There has been much discussion recently about potentially repealing the “death tax.” A bill introduced in the House on January 3, 2017 (H.R. 198) would repeal the gift, estate and GST (generation skipping transfer) taxes. A different bill introduced in the Senate January 24, 2017 (S. 205) would generally repeal the estate and GST taxes, but leave the gift tax in place with modifications. While none of these three taxes at issue are actually a tax on death (they are instead taxes on transferring wealth), modification or repeal of some or all of these taxes is possible under the current administration.
Regardless of the status of estate taxes, there are numerous benefits that proper estate planning can provide that are not transfer tax related. Here are ten categories of issues which can and should be addressed by an estate plan:
- Planning for the distribution of one’s assets. An estate plan can specify who will inherit your assets, when they will inherit them and what restrictions or protections might apply to those assets, as well as naming the people who will handle or control the process.
- Protecting assets from creditors. A married couple can protect their primary residence from creditors of either one of them by holding title as tenants by the entireties. Trusts for the surviving spouse or for children can protect assets from divorces, lawsuits or other creditor claims.
- Addressing succession issues for the family business. Who will inherit your business? Can your spouse or children run the business, or should the business be sold? How should issues of equalization and control be addressed if one child is in the business but another child is not? What about the ownership of the building that the business uses?
- Retirement planning. Proper planning for IRAs and other retirement accounts can allow funds to be withdrawn over time to reduce income taxes (which will remain in place even if estate or gift taxes are eliminated). The use of Roth accounts also should be considered.
- Premarital, post-marital and other marital planning. Planning for the allocation of assets in the event of divorce, or determining how assets will be allocated in a second marriage if one spouse dies, can avoid future conflict and reduce costs.
- Probate avoidance. Assets titled in a revocable trust do not pass through probate, so by creating a revocable trust and transferring your assets to it, the need for the public process of probate in your estate can be reduced or even eliminated.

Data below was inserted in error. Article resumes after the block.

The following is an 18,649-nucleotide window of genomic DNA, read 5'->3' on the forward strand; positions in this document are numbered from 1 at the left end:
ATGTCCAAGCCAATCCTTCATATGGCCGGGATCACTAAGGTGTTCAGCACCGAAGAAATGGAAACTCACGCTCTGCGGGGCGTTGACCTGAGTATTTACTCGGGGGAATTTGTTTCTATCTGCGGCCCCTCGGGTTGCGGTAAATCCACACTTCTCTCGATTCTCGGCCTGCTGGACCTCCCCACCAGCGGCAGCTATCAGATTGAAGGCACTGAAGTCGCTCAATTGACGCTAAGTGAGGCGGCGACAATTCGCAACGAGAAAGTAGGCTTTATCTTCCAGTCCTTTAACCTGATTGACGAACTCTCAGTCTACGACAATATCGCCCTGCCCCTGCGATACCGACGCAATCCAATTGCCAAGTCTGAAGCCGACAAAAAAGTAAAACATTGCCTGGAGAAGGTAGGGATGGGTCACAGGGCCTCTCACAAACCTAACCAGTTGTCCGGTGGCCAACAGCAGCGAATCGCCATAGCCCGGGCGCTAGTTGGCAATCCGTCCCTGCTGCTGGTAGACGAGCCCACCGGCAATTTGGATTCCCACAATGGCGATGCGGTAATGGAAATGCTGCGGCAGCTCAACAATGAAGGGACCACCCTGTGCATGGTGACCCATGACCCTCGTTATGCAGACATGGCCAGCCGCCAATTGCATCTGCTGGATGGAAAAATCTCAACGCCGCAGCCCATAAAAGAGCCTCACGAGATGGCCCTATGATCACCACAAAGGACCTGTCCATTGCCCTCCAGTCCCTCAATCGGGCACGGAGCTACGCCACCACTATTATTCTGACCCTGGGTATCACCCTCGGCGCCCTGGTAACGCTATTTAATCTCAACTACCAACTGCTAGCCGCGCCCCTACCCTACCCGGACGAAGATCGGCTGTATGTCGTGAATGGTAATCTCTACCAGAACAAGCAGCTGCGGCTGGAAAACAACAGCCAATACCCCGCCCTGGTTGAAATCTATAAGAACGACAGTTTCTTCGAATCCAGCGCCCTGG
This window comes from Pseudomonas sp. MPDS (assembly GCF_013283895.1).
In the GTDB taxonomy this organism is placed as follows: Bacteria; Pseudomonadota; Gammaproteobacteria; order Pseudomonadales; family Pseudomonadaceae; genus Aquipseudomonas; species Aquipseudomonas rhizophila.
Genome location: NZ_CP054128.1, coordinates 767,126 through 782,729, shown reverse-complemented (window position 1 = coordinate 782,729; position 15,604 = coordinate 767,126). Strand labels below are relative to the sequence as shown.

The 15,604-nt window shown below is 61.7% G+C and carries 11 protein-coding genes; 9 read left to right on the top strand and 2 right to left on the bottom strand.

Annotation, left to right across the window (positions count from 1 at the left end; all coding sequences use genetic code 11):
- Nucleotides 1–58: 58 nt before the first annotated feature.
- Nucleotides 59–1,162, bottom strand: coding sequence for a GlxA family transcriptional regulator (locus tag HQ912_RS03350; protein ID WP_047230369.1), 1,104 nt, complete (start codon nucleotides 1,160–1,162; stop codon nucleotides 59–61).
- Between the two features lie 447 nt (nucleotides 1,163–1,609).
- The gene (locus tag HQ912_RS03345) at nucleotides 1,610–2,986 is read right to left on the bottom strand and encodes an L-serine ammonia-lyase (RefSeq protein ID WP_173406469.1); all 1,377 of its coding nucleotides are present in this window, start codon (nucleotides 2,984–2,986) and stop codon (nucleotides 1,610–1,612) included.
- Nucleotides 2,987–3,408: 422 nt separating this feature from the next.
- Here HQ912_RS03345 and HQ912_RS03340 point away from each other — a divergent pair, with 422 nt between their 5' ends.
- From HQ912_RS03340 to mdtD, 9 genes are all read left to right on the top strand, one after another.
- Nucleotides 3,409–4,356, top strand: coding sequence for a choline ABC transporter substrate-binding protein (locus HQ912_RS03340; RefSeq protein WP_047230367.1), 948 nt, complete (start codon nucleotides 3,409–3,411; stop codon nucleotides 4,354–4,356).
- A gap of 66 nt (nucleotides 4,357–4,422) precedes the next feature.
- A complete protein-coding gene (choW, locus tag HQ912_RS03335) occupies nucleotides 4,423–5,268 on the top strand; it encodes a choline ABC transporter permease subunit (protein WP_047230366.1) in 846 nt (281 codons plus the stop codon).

- Generational planning. Separate and apart from transfer tax issues, many people want to provide for their grandchildren’s education or to give them assets to help fund the purchase of a home or start a business.
- Powers of attorney. Preparing powers of attorney for property and health care can allow your agent (a trusted person) to help you if you are living but unable to make decisions for yourself.
- Planning for minors or disabled people. Naming guardians, holding assets for minors or seeking to protect assets for a disabled person are key planning elements.
- Income tax planning. Income tax planning is complex and can include issues with marginal income tax rates between trusts and individuals, charitable planning, retirement planning and entity taxation issues. Further, planning for capital gains tax on appreciated assets will likely change significantly if the federal estate tax is repealed and the step-up in basis at death is curtailed or eliminated.
If your assets exceed $4,000,000 (the Illinois estate tax exemption amount) or $5,490,000 (the federal estate tax exemption amount this year), or twice those numbers for a married couple, reducing expensive transfer taxes can greatly benefit your children or grandchildren. However, even if all estate, gift and GST taxes are eliminated, estate planning remains necessary to accomplish many important goals. If you would like to discuss any of these issues and how they can apply to you, please contact us.
About Strauss & Malk LLP
Strauss & Malk LLP was established with a commitment to our clients to provide top quality legal services. We are now fifteen attorneys and eight legal assistants and we provide legal services to our clients in a variety of areas. We are an efficiently structured firm of experienced attorneys, with state of the art computer technology and electronic library services. We take pride in delivering prompt and cost-effective services to our clients.
This communication is advertising material. This is not intended to be, and cannot be, used as legal advice.
If you would like to discuss these topics please contact us at (847) 562-1400